Deep in the heart of Camden Town’s infamous walks, devout masses gathered to witness and worship the sweet, ecstatic rage of amplified mayhem. Hidden in plain sight amidst the hysteria of a weekend rush of tourists, performers and local pariahs, festival-goers bustled like a well-structured colony of ants around the area’s central intersection, barely recognisable amidst the crowd were it not for the festival wristbands tied to their wrists. The seventh edition of London’s very own Desertfest had begun, and here I was, a sole wanderer paddling upstream in search of a semblance of meaning, and words to make sense of the whole damn mess.
Truth be told, I had no idea where I was going. I decided to trust my past experience with music festivals to scrap the plans and tackle this particular beast head-on. Candour was my weapon of choice for the creature. I was a naked fishing worm submerged in deep waters, wishing for the experience to swallow me whole and reveal its inner workings. I collected my fishing permit at the reception, and set sail on my hunt for the distorted sound-waves of the Desert creatures. Stranded on an isle in the middle of a busy intersection, holding on for dear life at a traffic light regulating the flow of reckless vehicles roaring and crossing from all sides, I was quickly faced with the need to come up with a plan to get the mission on track. The first crucial instinct of the weekend thus kicked in. ‘If lost, spot a bushy beard. If there is a shirt with an illegible logo sweating underneath it, follow it.’ You will be surprised how resourceful your brain can be when your survival instincts kick in to give it the extra push. Surely enough, I was saved by a flock of beards and ended up at the first venue right on time for the first show at The Electric Ballroom.
Winterfylleth stormed the stage, eagerly awaited by a crowd ready for a bit of black metal to bleaken their sunny afternoon. Surely enough, the band were glad to oblige and delivered the goods with great conviction and the gloomiest of faces. Blast beats and razor-sharp tremolo-picked guitar riffs stormed for the next hour. A rush of excitement jolted through my body as the first song moved into full-gear, though the high of hearing the bands’ dark, anthemic extreme metal quickly faded, as it most often does after a couple of songs into a black metal concert. Unsurprisingly, the usual problems quickly became obvious once my drifting mind began to focus on what made the show un-engaging. Epic black metal often suffers from an imbalance when it is moved to a live setting. The combination of the genre’s crass, raw distortion and the ambitious, almost symphonic aspect to their sound often struggle to find the same harmony than in a studio setting. Such was the case for Winterfylleth, who were plagued with a murky live sound. Looking around, my eyes met with equally disengaged audience members looking around, looking down on their phones, and I decided to move to the next show.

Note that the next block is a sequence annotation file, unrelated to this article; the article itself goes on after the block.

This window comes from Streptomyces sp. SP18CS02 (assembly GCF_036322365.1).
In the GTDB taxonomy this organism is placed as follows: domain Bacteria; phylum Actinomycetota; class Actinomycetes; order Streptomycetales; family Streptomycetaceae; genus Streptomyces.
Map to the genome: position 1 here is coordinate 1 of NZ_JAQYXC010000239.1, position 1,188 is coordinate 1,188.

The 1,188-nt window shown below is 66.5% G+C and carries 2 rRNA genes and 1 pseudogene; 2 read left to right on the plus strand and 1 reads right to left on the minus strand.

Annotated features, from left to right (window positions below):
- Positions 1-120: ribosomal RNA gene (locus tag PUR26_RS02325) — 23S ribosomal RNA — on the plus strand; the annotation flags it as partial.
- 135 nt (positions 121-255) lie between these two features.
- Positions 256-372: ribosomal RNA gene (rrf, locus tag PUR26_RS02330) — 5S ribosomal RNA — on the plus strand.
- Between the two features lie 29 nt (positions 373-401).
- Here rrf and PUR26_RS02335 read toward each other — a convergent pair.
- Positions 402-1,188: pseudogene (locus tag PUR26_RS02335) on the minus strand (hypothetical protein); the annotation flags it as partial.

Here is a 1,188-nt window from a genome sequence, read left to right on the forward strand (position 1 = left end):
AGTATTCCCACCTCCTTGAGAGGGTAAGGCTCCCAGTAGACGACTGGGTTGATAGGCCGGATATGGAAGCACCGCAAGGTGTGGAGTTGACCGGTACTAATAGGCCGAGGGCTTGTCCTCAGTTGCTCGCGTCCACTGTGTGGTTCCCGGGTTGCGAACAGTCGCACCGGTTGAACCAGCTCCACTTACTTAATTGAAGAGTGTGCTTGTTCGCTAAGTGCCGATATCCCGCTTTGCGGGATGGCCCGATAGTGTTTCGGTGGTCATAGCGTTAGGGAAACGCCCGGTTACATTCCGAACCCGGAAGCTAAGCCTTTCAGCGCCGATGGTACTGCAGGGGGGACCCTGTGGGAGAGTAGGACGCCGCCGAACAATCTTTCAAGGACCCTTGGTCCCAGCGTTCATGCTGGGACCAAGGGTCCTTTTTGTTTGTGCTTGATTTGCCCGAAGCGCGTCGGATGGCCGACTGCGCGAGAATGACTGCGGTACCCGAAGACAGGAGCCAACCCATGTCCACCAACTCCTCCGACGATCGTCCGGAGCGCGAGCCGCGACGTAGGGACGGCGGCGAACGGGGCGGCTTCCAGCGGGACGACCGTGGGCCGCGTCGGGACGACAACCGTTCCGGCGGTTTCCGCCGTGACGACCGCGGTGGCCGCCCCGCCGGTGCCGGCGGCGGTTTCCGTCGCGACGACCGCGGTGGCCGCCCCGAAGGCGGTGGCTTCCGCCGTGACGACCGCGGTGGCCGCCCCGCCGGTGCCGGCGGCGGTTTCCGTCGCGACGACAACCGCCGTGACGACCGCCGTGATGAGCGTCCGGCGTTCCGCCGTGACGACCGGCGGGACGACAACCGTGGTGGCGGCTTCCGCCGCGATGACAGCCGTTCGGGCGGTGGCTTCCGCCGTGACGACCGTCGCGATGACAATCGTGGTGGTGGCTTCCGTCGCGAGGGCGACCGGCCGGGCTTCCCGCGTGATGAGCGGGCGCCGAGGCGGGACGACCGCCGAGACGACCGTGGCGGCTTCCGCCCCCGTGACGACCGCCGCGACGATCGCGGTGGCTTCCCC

I skipped back to my starting point at the Black Heart in search for the next show. I inspected every corner of the bar and its adjacent alleyway. Casual Nun were nowhere to be found. The first tenet of my improvised survival guide proved useless in this narrow concrete alley, as I was surrounded by an open field of beards, but I knew the next best plan that was to ask one them for directions. “The Black Heart venue?” – the beard rustled, “just head straight ‘round the end of the bar, take the door on your left and go up the stairs, mate!”. I thanked the beard, squeezed my way across the room, opened the door only to find a queue reaching all the way down the stairwell. The queue shortened at a slow but steady pace of two people every couple of minutes, a decent but frustrating pace for the privileged scumbag journalist I pass myself as. One thing made itself crystal clear from then on: Desertfest was no place for random walk-ins. Show up five minutes into a set and you’ll find yourself five minutes into a fifteen minute waiting line to the show, at the very back of a venue jam-packed with tree-sized audience members. A dense atmosphere comprised mostly of human sweat turned the room into the world’s most densely populated sauna, complete with bar service and a live band performance. Across the small, dark room, Casual Nun’s battering, noisy set raged on. Though the view was severely restricted, you know a great show is taking place when you hear it. Electrical jolts were bouncing across the room, conjured up by Casual Nun’s mind-melting, heavy krautrock incantations. Some room eventually cleared up and I was eventually able to pave my way closer to the action. The energy grew more vibrant, the electricity in the air was palpable, every part of the experience elevating the show from good to great. Casual Nun’s music is what happens if you dose up your local punk band with LSD and lock them into a practice space for a full week. Set them free, hear them out and they will open up your third eye and spit right into it.